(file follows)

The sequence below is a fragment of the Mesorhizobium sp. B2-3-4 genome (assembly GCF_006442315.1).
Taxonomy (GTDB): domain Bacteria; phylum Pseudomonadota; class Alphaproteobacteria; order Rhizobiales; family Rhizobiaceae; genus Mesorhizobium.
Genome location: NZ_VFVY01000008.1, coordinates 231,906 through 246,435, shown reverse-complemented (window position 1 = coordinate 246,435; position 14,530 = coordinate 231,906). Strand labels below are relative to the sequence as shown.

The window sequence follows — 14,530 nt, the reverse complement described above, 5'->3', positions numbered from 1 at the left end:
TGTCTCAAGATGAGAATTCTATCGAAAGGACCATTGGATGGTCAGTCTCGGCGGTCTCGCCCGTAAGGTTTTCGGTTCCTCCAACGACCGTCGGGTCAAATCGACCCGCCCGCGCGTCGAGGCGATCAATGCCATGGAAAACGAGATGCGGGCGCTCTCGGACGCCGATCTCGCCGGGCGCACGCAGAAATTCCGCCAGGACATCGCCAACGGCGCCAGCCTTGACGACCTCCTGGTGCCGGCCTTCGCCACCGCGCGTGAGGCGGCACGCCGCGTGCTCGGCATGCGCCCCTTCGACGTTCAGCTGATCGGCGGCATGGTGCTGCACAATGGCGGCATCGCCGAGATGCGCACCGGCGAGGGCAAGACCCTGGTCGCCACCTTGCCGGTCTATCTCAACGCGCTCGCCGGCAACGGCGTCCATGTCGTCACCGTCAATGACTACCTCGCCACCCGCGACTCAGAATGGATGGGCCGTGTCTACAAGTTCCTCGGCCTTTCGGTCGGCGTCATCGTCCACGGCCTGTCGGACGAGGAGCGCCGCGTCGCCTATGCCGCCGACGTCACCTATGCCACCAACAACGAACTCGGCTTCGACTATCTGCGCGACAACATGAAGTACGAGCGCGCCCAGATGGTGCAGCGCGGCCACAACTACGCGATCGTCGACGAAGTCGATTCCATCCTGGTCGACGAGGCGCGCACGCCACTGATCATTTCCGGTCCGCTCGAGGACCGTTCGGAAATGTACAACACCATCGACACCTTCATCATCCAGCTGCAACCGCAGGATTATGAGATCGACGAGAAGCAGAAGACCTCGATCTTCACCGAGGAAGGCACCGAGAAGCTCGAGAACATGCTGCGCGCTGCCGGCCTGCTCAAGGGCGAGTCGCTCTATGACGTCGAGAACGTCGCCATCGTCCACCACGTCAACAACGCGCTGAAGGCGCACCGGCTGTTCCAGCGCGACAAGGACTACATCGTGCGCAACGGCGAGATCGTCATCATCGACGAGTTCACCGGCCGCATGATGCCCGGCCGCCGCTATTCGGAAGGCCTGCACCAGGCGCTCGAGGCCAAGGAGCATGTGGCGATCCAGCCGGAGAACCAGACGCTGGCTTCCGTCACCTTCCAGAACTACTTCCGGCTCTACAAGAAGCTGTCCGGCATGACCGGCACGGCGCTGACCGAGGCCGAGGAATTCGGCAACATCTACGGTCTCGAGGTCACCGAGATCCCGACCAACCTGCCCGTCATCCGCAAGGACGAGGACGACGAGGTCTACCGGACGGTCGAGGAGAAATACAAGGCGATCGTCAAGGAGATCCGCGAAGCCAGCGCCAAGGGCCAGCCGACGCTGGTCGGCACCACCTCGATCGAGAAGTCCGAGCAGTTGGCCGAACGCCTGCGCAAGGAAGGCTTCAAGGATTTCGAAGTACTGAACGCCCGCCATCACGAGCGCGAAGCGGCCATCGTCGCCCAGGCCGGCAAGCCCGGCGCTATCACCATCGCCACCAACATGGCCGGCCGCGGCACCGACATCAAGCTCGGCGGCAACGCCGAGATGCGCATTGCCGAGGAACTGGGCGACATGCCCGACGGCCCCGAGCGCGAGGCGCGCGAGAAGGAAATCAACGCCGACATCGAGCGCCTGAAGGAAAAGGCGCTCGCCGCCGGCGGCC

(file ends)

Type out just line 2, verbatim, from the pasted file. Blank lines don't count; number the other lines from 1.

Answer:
Taxonomy (GTDB): domain Bacteria; phylum Pseudomonadota; class Alphaproteobacteria; order Rhizobiales; family Rhizobiaceae; genus Mesorhizobium.